The time has come for your team to start a new project. No matter how simple it may seem, you will need a well thought out and detailed plan. This is crucial to the success of your project and the strengthening of your relationship with your team. Planning out everything from a schedule to a budget and even the project’s intended scope will ensure that your project is executed properly and efficiently. To include all the aspects required for your project to go smoothly, a project management plan will need to be constructed before taking on the project.
What is a project management plan?
A project management plan is a formal document that defines how a project is executed, monitored, and controlled. A full management plan will need to go beyond a projected schedule or a timeline. It can be an overall summary or a more detailed document, but it ultimately needs to define the system your team will use to achieve the intended end goal. A project management plan is meant to remove any confusion that could take place over the course of your project so that you don’t fall off schedule or exceed your budget.
How to write a project management plan
- Start with an executive summary: This section is the first thing presented to the those overseeing the project. It should be a brief overview, only a few pages at most, of all the project’s key components. An executive summary should also develop a proof of concept. A proof of concept both outlines the proposed project, and it’s functionality or purpose.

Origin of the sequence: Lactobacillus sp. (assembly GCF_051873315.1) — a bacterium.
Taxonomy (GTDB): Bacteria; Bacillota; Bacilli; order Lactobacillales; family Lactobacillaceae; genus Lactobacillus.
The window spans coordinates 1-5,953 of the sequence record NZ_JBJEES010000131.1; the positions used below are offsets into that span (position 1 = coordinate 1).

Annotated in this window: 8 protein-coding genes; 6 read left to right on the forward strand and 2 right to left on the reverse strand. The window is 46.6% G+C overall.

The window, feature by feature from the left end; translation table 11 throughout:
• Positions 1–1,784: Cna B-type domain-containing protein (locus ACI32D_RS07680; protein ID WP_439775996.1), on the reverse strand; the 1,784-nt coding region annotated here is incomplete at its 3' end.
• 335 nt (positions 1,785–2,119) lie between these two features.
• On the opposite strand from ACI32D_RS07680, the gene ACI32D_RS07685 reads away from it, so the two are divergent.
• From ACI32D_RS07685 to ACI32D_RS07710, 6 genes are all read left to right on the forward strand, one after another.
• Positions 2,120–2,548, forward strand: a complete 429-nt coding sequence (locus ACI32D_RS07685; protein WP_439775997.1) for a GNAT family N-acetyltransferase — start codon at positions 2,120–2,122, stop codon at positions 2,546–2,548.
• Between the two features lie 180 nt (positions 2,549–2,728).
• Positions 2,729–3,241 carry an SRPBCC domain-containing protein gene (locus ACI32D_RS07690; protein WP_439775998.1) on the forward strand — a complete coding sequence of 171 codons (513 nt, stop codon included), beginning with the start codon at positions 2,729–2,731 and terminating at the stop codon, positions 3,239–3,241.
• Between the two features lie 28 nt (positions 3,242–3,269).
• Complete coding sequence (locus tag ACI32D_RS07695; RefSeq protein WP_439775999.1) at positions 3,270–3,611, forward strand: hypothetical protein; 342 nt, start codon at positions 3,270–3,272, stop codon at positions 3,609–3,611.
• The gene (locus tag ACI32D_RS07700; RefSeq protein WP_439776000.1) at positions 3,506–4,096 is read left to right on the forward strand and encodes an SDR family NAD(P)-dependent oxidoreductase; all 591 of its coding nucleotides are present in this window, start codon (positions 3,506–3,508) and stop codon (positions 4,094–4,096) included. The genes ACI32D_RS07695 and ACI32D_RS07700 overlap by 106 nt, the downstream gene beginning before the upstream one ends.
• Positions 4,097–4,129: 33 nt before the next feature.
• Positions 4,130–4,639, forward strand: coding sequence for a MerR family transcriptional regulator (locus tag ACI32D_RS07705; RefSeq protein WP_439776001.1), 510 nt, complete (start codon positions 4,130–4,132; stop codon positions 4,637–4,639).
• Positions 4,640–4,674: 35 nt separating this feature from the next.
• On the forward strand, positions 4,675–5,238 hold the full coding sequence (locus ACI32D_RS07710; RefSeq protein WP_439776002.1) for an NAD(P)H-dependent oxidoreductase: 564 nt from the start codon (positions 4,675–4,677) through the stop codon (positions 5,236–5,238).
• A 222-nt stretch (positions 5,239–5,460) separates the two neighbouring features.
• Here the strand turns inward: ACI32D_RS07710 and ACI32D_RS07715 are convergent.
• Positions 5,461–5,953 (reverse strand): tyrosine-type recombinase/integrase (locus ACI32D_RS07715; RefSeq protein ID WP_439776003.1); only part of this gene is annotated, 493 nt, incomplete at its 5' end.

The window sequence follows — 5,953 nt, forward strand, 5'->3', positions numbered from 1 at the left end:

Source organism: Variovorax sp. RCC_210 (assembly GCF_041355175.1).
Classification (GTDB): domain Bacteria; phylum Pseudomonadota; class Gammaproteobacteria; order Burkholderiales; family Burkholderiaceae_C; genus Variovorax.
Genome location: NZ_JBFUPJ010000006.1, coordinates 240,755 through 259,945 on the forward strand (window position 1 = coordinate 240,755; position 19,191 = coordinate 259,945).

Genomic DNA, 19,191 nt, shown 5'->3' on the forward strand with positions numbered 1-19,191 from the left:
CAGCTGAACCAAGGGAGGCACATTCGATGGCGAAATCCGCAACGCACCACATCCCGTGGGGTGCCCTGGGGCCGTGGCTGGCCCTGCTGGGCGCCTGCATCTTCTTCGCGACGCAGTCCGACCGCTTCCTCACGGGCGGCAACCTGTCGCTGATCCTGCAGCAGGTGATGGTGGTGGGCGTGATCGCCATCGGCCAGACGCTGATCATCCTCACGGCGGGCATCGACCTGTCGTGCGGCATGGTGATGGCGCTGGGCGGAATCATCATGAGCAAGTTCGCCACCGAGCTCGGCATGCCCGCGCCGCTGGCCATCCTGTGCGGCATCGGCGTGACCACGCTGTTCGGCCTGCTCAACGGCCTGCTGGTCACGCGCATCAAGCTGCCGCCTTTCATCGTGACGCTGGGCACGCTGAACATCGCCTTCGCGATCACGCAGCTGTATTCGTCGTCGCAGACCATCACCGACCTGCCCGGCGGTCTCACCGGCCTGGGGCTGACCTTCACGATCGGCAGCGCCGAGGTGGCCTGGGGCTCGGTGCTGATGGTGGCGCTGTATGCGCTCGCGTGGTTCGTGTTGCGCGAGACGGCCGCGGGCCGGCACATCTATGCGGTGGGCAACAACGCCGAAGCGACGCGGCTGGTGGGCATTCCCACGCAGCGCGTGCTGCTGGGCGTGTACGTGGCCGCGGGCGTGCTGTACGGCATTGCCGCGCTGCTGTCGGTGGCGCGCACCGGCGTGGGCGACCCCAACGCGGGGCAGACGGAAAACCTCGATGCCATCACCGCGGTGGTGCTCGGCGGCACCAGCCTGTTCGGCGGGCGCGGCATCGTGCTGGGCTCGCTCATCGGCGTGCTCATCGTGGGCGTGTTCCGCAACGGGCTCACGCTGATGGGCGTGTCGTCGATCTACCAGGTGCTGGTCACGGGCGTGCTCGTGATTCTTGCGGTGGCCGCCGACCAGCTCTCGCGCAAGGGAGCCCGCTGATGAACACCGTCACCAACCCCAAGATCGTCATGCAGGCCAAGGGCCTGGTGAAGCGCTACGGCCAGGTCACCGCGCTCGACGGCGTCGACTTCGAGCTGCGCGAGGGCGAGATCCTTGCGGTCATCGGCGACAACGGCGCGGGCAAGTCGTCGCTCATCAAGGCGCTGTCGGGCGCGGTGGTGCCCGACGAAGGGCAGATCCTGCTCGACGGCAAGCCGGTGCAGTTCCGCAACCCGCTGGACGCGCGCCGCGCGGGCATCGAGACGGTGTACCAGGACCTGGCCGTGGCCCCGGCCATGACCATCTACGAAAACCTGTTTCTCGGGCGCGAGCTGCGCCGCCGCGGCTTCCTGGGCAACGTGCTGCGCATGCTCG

- Outline the project’s scope with a scope statement: A project’s boundaries need to be neatly defined from the beginning to avoid what is called scope creep. When a project becomes a victim of scope creep, it’s objective goes beyond what was initially intended. This can cause problems such as missing due dates or going over budget. To prevent this from happening, outline the project’s scope using the SMART business goal model. Make your project’s scope specific, measurable, attainable, realistic, and timely.
- Craft a project schedule: Every well-planned project has a deadline, and a reasonable schedule to keep your team on track. One big deadline will be set by those above you, but this will need to be broken down into pieces for the rest of your team. Create a multi-faceted and detailed schedule including aspects such as milestones, deliverables and budget usage. This can be done using project management tools such as a Gnatt chart.
- Take risk into account with a risk assessment: Not all projects will run smoothly, so addressing any potential problems before they arise is also a key element to the planning process. Risks are any factors that could negatively impact or derail the project. List any possible risks that could crop up over the course of the project and break them down between technical, management, and external risks. Dive deep into each scenario to think about how they may play out, and then construct possible solutions should problems arise in the future.
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